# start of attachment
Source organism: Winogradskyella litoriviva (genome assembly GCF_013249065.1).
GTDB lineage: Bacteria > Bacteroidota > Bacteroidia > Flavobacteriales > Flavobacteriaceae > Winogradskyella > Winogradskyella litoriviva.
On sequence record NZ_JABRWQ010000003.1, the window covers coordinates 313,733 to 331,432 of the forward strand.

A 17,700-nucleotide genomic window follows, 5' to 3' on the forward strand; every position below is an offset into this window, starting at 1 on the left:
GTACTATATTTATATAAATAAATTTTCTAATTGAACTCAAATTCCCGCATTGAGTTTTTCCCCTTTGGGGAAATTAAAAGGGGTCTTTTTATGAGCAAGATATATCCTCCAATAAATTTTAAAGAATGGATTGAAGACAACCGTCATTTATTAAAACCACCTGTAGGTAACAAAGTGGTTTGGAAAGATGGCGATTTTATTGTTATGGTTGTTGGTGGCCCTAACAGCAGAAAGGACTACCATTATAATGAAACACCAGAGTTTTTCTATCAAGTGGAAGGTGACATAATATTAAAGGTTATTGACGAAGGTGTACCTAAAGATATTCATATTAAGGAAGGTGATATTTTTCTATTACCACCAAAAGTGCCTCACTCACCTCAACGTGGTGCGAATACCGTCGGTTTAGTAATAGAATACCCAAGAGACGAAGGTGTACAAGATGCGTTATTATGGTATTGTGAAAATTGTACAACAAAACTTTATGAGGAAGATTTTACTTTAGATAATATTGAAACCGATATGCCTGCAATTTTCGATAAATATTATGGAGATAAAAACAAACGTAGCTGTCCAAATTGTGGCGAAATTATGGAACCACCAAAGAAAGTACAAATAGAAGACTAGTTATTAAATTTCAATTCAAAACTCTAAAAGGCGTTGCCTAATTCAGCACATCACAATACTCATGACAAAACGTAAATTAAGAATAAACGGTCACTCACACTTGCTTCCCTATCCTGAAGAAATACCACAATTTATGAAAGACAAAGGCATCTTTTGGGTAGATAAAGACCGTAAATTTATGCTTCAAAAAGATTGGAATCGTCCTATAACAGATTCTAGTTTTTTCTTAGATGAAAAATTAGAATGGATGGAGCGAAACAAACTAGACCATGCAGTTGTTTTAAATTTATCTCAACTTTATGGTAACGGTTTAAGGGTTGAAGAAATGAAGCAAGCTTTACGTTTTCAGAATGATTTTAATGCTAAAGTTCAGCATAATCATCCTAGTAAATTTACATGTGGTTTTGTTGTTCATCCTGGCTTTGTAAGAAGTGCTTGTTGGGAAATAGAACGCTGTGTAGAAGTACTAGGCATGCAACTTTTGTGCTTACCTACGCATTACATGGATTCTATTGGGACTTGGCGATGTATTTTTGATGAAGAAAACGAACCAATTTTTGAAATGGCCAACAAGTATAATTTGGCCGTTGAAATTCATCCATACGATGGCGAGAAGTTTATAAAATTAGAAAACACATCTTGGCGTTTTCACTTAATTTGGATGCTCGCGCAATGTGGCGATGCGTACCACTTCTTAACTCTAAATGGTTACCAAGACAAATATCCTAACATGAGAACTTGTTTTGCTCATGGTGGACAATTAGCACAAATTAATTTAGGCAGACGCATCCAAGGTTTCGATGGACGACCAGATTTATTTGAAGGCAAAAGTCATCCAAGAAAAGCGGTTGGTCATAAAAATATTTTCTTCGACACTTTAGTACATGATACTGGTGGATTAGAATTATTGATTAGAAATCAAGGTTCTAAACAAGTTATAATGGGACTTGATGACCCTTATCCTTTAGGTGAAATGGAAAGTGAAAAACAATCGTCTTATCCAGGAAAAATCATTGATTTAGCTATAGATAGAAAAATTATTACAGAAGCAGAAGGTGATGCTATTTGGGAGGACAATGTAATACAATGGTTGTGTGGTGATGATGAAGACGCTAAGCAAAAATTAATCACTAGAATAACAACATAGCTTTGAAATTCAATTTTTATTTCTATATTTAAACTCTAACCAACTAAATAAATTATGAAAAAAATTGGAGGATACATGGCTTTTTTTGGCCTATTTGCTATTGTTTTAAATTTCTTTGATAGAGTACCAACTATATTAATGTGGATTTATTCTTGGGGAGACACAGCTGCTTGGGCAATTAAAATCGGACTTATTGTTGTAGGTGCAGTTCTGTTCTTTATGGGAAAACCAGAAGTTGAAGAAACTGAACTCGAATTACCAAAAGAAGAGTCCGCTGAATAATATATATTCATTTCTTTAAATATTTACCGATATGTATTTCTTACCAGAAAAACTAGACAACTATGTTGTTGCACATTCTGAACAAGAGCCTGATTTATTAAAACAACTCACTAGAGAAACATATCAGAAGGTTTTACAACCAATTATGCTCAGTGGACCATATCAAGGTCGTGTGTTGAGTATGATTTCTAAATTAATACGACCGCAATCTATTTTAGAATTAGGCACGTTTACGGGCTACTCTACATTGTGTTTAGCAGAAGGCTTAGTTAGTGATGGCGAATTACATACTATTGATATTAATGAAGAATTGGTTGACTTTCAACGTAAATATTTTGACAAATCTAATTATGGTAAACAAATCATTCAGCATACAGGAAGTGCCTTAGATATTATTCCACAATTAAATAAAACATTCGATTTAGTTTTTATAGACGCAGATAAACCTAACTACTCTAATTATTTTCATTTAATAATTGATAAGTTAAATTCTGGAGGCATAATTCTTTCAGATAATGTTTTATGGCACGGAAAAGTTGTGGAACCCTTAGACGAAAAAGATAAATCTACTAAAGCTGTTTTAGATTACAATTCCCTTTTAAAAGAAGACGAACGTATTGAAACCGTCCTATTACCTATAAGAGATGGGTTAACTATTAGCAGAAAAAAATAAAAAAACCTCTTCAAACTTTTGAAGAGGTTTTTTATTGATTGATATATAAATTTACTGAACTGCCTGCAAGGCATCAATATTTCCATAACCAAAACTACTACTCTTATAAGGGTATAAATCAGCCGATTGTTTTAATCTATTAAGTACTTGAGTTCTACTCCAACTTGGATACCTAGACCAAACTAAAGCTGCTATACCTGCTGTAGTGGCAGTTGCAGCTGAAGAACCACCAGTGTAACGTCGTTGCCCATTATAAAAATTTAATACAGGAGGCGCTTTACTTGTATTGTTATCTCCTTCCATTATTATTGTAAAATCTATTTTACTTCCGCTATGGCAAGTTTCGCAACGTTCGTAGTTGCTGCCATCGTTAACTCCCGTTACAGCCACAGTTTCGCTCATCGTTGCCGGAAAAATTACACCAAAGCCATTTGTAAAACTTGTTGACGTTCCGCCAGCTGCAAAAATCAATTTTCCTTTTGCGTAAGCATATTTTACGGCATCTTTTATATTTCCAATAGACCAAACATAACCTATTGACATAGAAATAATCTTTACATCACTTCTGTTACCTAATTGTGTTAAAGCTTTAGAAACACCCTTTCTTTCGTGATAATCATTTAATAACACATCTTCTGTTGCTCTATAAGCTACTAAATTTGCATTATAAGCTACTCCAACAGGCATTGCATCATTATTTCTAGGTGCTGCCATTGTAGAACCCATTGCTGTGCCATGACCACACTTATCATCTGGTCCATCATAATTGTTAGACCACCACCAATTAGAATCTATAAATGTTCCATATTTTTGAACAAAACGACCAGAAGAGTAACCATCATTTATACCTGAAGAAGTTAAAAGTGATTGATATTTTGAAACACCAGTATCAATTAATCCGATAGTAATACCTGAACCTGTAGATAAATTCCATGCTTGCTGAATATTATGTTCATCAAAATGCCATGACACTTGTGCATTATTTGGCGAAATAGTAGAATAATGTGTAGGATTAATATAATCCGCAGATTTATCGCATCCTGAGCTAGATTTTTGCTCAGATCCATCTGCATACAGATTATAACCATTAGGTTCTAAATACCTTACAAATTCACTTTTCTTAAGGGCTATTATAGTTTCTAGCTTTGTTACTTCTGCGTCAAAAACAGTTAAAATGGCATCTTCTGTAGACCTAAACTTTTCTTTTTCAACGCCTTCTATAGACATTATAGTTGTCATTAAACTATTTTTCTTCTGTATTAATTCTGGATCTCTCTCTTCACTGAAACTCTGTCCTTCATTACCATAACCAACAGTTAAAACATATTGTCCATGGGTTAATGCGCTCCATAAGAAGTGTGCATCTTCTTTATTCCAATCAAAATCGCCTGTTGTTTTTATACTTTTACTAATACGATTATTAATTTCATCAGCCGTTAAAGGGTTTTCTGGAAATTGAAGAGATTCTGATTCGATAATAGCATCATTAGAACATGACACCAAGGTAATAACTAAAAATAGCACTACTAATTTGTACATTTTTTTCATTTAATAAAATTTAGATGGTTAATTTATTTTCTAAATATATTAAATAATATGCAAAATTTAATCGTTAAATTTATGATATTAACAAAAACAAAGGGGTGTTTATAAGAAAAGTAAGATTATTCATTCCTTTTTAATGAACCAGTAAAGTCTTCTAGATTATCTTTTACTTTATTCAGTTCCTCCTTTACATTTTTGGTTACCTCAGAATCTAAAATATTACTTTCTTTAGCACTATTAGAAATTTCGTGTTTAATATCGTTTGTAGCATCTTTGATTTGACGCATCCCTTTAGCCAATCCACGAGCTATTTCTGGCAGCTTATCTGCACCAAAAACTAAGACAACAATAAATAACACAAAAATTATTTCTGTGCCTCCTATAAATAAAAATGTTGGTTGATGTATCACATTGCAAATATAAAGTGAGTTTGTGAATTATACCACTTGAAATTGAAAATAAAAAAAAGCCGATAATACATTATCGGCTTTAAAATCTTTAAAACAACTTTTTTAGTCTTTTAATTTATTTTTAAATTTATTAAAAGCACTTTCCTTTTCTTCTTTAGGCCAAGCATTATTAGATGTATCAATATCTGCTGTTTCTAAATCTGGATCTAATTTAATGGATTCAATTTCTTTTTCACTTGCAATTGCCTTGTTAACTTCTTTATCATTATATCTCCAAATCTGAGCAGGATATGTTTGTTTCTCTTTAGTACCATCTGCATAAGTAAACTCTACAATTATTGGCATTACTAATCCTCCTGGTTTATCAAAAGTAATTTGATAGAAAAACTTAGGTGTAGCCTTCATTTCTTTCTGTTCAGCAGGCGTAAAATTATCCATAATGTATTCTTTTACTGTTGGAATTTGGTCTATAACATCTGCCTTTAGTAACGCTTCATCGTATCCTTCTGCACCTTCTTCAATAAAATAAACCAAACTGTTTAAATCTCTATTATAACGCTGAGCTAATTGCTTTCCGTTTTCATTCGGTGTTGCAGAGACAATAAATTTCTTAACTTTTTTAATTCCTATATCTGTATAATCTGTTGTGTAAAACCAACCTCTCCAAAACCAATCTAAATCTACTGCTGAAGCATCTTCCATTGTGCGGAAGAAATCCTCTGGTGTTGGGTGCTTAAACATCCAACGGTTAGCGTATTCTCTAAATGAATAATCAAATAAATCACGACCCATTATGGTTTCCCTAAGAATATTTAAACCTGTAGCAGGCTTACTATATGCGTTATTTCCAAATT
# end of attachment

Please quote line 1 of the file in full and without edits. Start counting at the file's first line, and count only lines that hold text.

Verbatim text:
Source organism: Winogradskyella litoriviva (genome assembly GCF_013249065.1).